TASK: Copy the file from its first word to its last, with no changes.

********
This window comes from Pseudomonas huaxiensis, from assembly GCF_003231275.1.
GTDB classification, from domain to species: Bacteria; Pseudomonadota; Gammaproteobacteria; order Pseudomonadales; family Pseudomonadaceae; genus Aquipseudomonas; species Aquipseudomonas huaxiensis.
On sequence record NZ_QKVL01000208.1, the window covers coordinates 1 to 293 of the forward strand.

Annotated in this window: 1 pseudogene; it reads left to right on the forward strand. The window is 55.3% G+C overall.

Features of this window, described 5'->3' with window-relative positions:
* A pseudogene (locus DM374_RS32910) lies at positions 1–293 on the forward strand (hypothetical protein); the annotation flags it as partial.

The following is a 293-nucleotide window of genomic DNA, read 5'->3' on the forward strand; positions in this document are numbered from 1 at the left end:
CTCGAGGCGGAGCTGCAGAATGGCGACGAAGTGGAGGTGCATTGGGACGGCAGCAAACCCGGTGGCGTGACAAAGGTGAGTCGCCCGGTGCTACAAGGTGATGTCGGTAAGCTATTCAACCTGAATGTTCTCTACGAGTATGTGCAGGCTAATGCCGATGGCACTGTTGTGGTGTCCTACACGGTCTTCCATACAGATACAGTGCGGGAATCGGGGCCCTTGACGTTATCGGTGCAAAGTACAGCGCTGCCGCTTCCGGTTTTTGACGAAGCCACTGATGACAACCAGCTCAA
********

This window comes from Pseudomonas huaxiensis, from assembly GCF_003231275.1.
GTDB classification, from domain to species: Bacteria; Pseudomonadota; Gammaproteobacteria; order Pseudomonadales; family Pseudomonadaceae; genus Aquipseudomonas; species Aquipseudomonas huaxiensis.
On sequence record NZ_QKVL01000208.1, the window covers coordinates 1 to 293 of the forward strand.

Annotated in this window: 1 pseudogene; it reads left to right on the forward strand. The window is 55.3% G+C overall.

Features of this window, described 5'->3' with window-relative positions:
* A pseudogene (locus DM374_RS32910) lies at positions 1–293 on the forward strand (hypothetical protein); the annotation flags it as partial.

The following is a 293-nucleotide window of genomic DNA, read 5'->3' on the forward strand; positions in this document are numbered from 1 at the left end:
CTCGAGGCGGAGCTGCAGAATGGCGACGAAGTGGAGGTGCATTGGGACGGCAGCAAACCCGGTGGCGTGACAAAGGTGAGTCGCCCGGTGCTACAAGGTGATGTCGGTAAGCTATTCAACCTGAATGTTCTCTACGAGTATGTGCAGGCTAATGCCGATGGCACTGTTGTGGTGTCCTACACGGTCTTCCATACAGATACAGTGCGGGAATCGGGGCCCTTGACGTTATCGGTGCAAAGTACAGCGCTGCCGCTTCCGGTTTTTGACGAAGCCACTGATGACAACCAGCTCAA